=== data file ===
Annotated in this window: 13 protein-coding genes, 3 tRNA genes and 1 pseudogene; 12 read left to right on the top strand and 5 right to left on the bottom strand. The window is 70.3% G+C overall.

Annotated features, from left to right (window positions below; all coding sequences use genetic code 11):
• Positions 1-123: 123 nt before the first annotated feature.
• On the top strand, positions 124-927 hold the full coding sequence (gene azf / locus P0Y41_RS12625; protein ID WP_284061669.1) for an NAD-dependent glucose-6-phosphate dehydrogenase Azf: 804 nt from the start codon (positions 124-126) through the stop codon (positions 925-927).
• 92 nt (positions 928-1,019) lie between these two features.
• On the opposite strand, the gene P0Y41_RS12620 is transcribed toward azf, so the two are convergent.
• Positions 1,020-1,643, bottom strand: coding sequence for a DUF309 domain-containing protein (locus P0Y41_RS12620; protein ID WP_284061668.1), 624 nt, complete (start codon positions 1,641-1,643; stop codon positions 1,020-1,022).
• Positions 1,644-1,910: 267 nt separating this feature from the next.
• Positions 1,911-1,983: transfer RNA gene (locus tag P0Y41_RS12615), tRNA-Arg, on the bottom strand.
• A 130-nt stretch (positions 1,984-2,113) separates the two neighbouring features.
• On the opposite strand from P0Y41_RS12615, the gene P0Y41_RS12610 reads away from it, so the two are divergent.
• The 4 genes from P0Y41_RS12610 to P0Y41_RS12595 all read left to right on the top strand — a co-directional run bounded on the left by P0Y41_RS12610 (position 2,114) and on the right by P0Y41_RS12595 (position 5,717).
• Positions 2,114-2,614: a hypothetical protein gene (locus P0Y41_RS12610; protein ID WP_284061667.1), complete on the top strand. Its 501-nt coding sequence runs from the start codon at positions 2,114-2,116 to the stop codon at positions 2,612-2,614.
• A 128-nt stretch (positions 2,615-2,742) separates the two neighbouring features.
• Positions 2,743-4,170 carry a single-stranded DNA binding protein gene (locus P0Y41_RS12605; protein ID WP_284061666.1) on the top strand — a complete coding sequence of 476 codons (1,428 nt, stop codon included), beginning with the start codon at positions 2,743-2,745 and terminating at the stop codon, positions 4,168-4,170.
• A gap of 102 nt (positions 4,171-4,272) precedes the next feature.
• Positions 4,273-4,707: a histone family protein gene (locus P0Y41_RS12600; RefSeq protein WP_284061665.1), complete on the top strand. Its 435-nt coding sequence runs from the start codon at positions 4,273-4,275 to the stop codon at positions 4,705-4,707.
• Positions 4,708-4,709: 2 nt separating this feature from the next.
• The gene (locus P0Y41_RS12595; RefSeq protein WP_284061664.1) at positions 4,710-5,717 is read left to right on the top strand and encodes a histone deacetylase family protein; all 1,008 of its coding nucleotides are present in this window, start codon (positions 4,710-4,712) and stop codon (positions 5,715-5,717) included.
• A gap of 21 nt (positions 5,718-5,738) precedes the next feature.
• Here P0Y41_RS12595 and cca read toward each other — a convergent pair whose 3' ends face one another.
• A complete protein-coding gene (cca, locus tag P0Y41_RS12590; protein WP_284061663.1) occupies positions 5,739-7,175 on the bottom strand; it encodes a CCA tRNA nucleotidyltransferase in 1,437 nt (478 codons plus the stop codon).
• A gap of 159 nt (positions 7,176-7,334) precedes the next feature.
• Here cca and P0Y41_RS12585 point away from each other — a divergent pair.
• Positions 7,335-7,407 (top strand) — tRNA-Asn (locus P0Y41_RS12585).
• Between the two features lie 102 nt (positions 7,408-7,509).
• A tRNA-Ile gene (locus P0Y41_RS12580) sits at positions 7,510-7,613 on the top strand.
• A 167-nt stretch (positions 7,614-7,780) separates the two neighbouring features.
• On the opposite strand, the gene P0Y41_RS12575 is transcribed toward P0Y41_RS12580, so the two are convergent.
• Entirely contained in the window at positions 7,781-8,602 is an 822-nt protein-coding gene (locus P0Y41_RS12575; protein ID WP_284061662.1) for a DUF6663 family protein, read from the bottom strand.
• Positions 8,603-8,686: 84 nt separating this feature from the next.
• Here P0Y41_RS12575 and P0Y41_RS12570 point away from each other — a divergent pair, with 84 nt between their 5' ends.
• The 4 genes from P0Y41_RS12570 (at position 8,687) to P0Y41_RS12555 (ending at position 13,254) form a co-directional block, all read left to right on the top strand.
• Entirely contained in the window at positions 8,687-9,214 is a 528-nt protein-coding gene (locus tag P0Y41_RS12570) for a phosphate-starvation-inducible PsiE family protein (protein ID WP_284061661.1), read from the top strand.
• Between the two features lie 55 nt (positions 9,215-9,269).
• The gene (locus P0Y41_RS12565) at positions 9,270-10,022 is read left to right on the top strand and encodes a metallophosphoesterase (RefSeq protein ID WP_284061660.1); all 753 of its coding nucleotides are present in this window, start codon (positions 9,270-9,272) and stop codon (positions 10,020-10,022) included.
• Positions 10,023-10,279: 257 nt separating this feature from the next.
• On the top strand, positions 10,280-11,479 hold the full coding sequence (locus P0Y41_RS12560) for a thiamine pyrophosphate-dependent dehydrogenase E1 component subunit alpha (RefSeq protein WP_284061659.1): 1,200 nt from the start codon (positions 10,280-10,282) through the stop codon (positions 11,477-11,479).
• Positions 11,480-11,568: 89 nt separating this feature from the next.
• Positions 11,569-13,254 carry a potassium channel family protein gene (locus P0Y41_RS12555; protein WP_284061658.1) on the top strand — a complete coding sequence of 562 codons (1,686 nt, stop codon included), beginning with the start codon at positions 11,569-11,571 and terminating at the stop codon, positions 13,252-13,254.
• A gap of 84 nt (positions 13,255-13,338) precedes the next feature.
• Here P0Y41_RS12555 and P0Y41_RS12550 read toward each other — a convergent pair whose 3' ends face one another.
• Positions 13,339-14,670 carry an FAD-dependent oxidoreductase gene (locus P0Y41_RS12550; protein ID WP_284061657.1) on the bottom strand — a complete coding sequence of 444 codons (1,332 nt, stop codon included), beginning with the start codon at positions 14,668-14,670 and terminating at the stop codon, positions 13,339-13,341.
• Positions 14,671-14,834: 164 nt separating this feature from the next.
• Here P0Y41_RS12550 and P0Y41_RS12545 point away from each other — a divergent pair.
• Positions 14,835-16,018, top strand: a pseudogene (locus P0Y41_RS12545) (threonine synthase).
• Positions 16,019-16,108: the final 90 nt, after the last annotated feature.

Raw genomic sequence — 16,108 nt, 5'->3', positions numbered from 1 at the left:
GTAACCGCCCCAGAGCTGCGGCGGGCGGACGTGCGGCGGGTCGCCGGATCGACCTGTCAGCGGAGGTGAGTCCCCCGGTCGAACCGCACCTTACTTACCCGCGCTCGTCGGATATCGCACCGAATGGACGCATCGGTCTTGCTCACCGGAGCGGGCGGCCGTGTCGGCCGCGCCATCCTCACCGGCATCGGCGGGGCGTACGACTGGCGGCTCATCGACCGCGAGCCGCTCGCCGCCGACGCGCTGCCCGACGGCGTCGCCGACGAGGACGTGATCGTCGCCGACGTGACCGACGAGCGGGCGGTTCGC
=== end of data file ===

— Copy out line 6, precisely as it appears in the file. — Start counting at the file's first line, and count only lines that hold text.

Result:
• On the opposite strand, the gene P0Y41_RS12620 is transcribed toward azf, so the two are convergent.